Montana Territory was founded in 1862, after gold strikes in the creek valleys of this region proved rich and lasting. The gold rush camps of Bannack and Virginia City each served as territorial capitals, as placer mining drew thousands to Montana in 1862 and 1863, respectively. In 1864, gold was struck in Last Chance Gulch and the town of Helena was born. Ten years later, in May 1874, with more than 50 stamp mills and mining concentrators and over 1,000 placer mining districts in the Territory, Congress appropriated the funds to build a federal assay office in Helena’s Last Chance Gulch, the core of the townsite’s budding commercial district. Helena became the mining and financial center of the Territory, and in 1875, the city’s prominence was reinforced when the territorial capital was relocated to Helena, and that fall, the cornerstone was laid for a two-and-a-half-story brick building that exuded the gravitas of the U.S. Treasury.
Designed by Alfred B. Mullett, Supervising Architect for the Treasury Department, Montana’s U.S. Assay Office stands along the east side of the gulch on Broadway Street, a major thoroughfare in early Helena. The Assay Office is a Second Empire style building with a symmetrical square plan and a small, single-story addition to the rear. The building features red, brick-bearing walls twenty-four inches thick on the ground and first floors, and sixteen inches thick above. Brickwork on the exterior is trimmed with belt courses and pointed arches of light gray granite above window and door openings, as well as corbelled brick dentils at the top of the building that accentuate the flared eaves of the roof. Granite trim also capped a series of gable dormers projecting from the pyramidal mansard roof. Windows throughout are double-hung sash units, and were originally shaded with striped fabric awnings.
According to a 1909 description of the building, the primary entrance led into a hallway on the first floor, where gold was weighed on a large set of bullion scales through an iron-barred window. The melting room where the gold was then assayed was also on the first floor, and had several melting kilns of varying sizes, ranging in capacity from a few ounces to 1,000 ounces. The floor of the ten-by-twelve-foot melting room was “covered with sheet iron to prevent the loss of gold by accident.” An inch-and-a-half layer of shale between the layers of the original wood floor provided an additional level of fire resistance to the building. Originally, there were two walk-in vaults on the first floor (later removed), and one on the ground level.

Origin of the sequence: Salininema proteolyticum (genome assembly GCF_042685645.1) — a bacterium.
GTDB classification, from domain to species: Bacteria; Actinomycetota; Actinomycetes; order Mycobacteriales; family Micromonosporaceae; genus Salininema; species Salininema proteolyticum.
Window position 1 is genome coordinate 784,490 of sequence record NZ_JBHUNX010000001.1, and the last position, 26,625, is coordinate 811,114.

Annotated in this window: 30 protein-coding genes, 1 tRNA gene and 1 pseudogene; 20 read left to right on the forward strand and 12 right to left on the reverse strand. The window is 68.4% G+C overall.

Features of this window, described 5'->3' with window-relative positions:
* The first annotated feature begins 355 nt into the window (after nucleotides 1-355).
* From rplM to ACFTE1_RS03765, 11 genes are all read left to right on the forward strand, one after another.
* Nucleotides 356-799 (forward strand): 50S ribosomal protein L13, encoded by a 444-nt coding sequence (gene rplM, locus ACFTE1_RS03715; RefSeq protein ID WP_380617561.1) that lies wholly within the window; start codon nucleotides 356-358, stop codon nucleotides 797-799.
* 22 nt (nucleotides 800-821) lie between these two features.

The Montana Assay Office opened in January 1877, housing assaying operations on the first floor, and offices and living quarters for the Superintendent of the Assay Office on the second. In 1889, “the largest gold bar in the world,” then valued at $100,000, was cast at the U. S. Assay Office for the Montana National Bank in the shape of a pyramid. Weighing 6,945 ounces (434 lbs.), it was displayed first in Helena, then at the Minneapolis Exposition, and finally at the Chase National Bank in New York City.
One of five U.S. assay offices in the country in the early twentieth century, Helena’s output was exceeded in volume only by the Seattle office. Gold and silver mining declined in Montana, however, and in 1934, the Helena Assay Office closed. The government sold the building to private owners, and it subsequently changed hands several times. Assaying equipment was removed from the interior in the mid-twentieth century and the building was later converted into five apartments. On the exterior the Assay Building retains much of its former stately character, reflecting its essential role in the early history of the Montana Territory.
DeHaas, John, “U.S. Assay Office,” Lewis and Clark County, Montana. HABS No. MT-26, Historic American Building Survey, 1967. Prints and Photographs Division, Library of Congress, Washington, D.C.